It seems that the surgery date all of a sudden became very real and is nearly here, I cannot believe it is only 8 days away. Wow, time really flies and with that I have started to get nervous, worried, and yeah even scared. Sure I am excited to be on the other side of this conversation and write about how great PT has been post op, and the progress I have been making but I still have eight nights ahead of me of wondering what will become of my situation.
Blood donation, so last week I had to make a personal donation to stock pre-surgery blood of my own. This was an option I was presented with and I decided would be a good idea since I have never given blood before and post Sand the blood banks would be low and I figured that rationally if I had my own blood on hand that would mean blood donations could be better used for those in medial emergencies instead of being on hand for me. Anyway, I think that was the right decision, I did tell the doctor that if I do not need my blood that it should be donated to someone that is in need.
On the lighter side, I have been doing a few things to get prepared both mentally and physically for my recovery period. For instance I received a packet from HSS (not the triathlon racing kind, although that would make this more fun, someone wants a tech-tee) describing my pre-op orientation day for Nov 8th and the ways I should prepare my home for life after surgery. Instructions included basic information and guidance that I should remove any area rugs, lose cords, or exposed items I might trip over (done, now I just need to make sure the dog doesn’t leave her toys all over the place). I have to measure the height of the toilet to see if I will need a high-chair, yes just what I wanted. I need to have either crutches or a cane on hand post op in order to be discharged. Some friends of mine have been hilariously suggested I get a pimp cane, and rename my blog hip-master-flex, ha!
Here on a more serious note are some things I should be expecting.
Leg swelling, this is normal post surgery. The swelling will be better in the AM and worse at night. I will be discharged with blood thinners; however, if the swelling becomes sever you may have a blood clot and should contact the hospital. Only sure way to find out if the swelling continues is to receive an ultrasound of the leg.
Incision: The sutures will grow out or be absorbed after 10-14 days. The incision should not be draining when you leave the hospital, if drainage or redness occurs please contact the office. Some redness is expected due to the incision itself and the sutures but a rash would be an indication of the beginning or onset of an infection.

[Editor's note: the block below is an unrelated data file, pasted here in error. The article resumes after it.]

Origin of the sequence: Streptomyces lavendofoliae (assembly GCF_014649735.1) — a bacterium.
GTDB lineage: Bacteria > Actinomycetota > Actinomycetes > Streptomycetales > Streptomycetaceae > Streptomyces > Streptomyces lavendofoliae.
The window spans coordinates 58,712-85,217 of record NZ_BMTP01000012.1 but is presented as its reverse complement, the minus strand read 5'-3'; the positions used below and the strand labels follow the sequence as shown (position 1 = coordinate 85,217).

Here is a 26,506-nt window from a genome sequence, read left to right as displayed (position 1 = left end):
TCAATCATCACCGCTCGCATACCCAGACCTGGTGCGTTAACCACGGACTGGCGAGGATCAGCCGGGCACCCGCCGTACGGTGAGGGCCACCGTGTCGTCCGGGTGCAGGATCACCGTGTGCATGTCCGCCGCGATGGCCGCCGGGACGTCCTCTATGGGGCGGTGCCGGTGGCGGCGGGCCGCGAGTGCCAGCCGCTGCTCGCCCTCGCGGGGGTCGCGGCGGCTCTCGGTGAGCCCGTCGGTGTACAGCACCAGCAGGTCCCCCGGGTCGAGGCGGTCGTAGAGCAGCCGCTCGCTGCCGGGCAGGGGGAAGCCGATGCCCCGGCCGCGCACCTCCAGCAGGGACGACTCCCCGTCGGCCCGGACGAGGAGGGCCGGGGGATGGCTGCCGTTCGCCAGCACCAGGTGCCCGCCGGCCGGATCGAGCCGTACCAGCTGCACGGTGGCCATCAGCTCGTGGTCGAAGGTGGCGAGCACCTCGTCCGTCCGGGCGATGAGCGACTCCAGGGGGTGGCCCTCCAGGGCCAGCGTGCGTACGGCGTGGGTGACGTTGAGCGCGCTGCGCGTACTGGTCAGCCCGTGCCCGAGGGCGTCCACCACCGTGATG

Bathing: I can resume showering once the incision stops draining, however I should avoid soaking in a tub, hot-tub, or pool for 2 to 3 days. (darn I was really looking forward to swimming sooner! Jkjing…slow and steady wins this race.
Hip Precautions: Because I am receiving a BHR (Birmingham Hip Resurfacing) I do not have the same strict precautions that a full hip replacement patient needs to follow. I imagine I will know more on this subject after my orientation tomorrow. I plan on sharing what I have learned here so this can hopefully become a source of knowledge and reassurance to others receiving a BHR in the future. I also want to share the list of questions I cultivated while contemplating a BHR and the responses from Doctor Mayman at HSS.
I wanted to end this post with a question, if you have received a surgery for anything from rotator cuff (I’ve had that too), tumor removed, or even chemotherapy what have been some positive things you think of before going in for surgery? What did you do in order to help yourself fall asleep in the nights leading up to the procedure (cause right now I am just trying to exhaust myself by cycling and swimming till I have to stop), please share your experience.
2 thoughts on “Pre-Op BHR Expectations”
I understand that you’re going into something that you haven’t done before and it’s scary. Ask your doctor every question you can think of beforehand – no matter how silly you might think it is. Be your own advocate. Try not to worry about what if or worst case scenarios. Staying busy in the pool and on your bike is great right now because it will give you something else to focus on. Remember the pain will heal even though it might seem like it will last forever. This is a decision you’ve made to give yourself the chance to pursue your dream. We live in an amazing day and age as far as medical advancements and technology and you’re in very good hands. You’re an athlete, your physically and mentally strong and you’ve done everything you can to set yourself up for success. Whatever you feel going into or coming out of surgery is okay to feel. Your mood may change from minute to minute. Take everything step by step and ask for help/ let people help you if you need it. All the best!!!
I’ve never had surgery but did PT on a knee injury. I couldn’t run or do any intense exercise, but I knew that exercising improved my mood. So, I made sure just to move around as much as I could. I also see this as a learning opportunity for you. An iron-man is a long and strenuous race, that will take mental strength that you can gain from this experience. Good luck!